I said, "I think she is probably very sick. If she's going to die, I want her with me, not all by herself in a strange place."

     The vet then suggested I not let her have any food for 24 hours, to calm her stomach. But when we got home, Ivy ran frantically to the food dish and started gobbling food desperately. I figured she must need the food if she was gulping it down like that, so I didn't try to stop her. I didn't think this particular vet was an expert on ferrets, so I let Ivy do what she thought she needed to do about eating.

     Then I went out and bought a ferret magazine, and read everything they had about ferret diseases. I also looked up back issues of the magazine for more information. The next day I called the vet and told her I thought Ivy had adrenal gland disease and insulinoma. As it turns out, she had consulted with the ferret specialist at the Kansas State School of Veterinary Medicine, and he had made the same diagnosis. We did a blood test, but I was pretty sure of her condition, even before we got the positive results.

     I have been giving her prednisone daily for a year now, and feeding her as often as she will eat--even if she wants to wake me up five times a night to be fed. As it turns out, with insulinoma, that worst thing you can do is let the ferret go too long without food, since the condition drops blood sugar to a dangerous level, leaving the ferret collapsibly weak. If it gets too low, the ferret will have siezures or slip into a coma and die. I now believe, in fact, that this is exactly how my first Ivy died. If I had let my second Ivy go 24 hours without food, she would almost certainly have died the same way.

     Ivy is a bit thin, and she doesn't have the stamina she once had, but she still insists on going outside and playing with me and our three cats every night--and sometimes she insists on going out to play several times during the day and night. She only lasts for about 5-15 minutes each time, but at least I know she's enjoying herself. I don't know how much longer I have left with her, so I want her to enjoy the rest of her life as much as possible. She got her fur back, but now it's starting to grow thin again in places--unfortunately, just as the weather turns cold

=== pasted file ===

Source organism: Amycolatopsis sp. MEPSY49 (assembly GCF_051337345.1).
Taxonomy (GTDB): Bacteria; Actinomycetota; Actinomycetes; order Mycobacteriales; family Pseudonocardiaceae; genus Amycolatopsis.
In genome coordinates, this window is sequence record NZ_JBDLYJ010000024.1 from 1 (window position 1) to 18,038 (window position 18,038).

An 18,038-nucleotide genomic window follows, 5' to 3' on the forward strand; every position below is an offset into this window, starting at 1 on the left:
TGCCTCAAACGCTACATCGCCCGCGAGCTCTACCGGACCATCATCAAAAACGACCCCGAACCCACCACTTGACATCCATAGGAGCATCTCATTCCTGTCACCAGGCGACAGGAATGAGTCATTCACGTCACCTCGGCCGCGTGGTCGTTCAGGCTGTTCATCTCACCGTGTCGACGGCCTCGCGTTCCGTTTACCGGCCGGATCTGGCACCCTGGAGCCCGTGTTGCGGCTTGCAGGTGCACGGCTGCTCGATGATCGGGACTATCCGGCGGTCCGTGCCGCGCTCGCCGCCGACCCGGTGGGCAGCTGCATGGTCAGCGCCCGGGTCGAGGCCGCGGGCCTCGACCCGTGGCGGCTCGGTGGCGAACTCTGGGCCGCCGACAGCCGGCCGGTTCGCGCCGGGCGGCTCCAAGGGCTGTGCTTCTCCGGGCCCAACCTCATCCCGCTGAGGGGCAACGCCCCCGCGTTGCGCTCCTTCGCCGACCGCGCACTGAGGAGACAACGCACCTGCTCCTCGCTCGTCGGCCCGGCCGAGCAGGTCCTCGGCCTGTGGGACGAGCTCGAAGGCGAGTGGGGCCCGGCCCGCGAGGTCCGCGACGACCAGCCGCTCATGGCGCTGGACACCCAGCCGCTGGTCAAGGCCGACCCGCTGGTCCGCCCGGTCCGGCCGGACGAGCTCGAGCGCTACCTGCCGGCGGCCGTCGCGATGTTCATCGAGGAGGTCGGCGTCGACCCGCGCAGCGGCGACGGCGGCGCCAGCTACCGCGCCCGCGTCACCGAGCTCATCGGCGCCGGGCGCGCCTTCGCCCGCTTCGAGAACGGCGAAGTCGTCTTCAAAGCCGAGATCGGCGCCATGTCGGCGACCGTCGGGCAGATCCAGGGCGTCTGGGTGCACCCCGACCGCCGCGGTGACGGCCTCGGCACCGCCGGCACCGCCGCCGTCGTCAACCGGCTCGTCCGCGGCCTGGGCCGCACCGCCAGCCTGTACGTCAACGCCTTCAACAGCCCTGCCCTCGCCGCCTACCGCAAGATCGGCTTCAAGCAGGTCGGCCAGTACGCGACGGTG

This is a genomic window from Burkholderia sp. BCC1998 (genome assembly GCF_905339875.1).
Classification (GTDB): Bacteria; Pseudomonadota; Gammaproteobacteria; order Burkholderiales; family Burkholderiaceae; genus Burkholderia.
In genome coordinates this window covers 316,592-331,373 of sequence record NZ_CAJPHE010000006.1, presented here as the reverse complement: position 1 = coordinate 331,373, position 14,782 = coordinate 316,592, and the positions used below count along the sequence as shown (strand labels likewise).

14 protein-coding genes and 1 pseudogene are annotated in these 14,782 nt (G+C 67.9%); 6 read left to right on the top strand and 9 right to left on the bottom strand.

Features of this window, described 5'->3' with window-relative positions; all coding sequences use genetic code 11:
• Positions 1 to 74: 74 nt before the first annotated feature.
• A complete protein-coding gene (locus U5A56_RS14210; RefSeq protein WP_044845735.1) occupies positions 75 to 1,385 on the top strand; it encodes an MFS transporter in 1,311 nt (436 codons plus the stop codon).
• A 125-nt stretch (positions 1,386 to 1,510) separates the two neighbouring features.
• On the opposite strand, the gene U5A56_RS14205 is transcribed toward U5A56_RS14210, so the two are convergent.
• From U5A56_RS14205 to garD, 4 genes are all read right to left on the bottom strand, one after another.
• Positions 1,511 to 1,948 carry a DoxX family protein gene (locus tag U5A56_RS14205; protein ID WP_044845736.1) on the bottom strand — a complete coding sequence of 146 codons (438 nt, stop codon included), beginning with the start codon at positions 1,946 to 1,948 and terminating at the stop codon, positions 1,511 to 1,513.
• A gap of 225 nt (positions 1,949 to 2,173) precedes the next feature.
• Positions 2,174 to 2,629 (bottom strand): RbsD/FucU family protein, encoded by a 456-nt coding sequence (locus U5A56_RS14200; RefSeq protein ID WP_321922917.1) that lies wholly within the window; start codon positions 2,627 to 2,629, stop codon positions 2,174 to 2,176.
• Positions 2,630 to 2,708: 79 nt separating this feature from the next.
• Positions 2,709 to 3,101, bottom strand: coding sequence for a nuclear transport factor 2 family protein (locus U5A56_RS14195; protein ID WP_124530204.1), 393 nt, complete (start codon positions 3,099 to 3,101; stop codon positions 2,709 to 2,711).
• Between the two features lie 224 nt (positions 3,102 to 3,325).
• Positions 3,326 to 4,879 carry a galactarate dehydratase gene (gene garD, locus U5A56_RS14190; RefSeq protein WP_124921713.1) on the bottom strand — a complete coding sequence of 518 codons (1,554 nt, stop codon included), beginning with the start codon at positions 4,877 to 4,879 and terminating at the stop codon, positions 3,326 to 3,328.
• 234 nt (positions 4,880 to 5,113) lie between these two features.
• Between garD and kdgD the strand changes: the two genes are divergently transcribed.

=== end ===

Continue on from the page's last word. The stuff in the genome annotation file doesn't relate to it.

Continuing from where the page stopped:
I won't get another ferret when I lose her. Murray died at four and a half years. Ivy is now six and a half. First Ivy died at 15 months. Ferrets only have a life span of 5-8 years normally, so that even if nothing goes wrong, they will not live all that long. But ferrets are also susceptible to a host of deadly conditions, and many of them die young. In fact, most of the people I know with ferrets lose theirs before the animal reaches five years of age.

     It's almost like having children that never live for more than a few years. People who don't get that attached to their pets have little sympathy for those of us who think of our pets as friends and family, but their scorn doesn't lessen the pain of losing a beloved pet.

     Look at most of the ferret articles on the various ferret websites. Do you realize how many of them are written as memorials to a beloved ferret that has died? I know Ivy's time is limited, though I keep hoping that it won't be too limited. I am not ready to lose her yet. But once she does go, I won't get another ferret. I can't bear to say goodbye to a beloved friend every few years. Instead, I will go to pet stores and play with every ferret I find, and wish I could find one that would live forever.


NOTE: My little Ivy died quietly in the afternoon on Thursday, May 3, 2001.  She had turned seven on March 29.
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~For more ferret stories and information, visit Pam McInnis' website, "Weasel Weekly."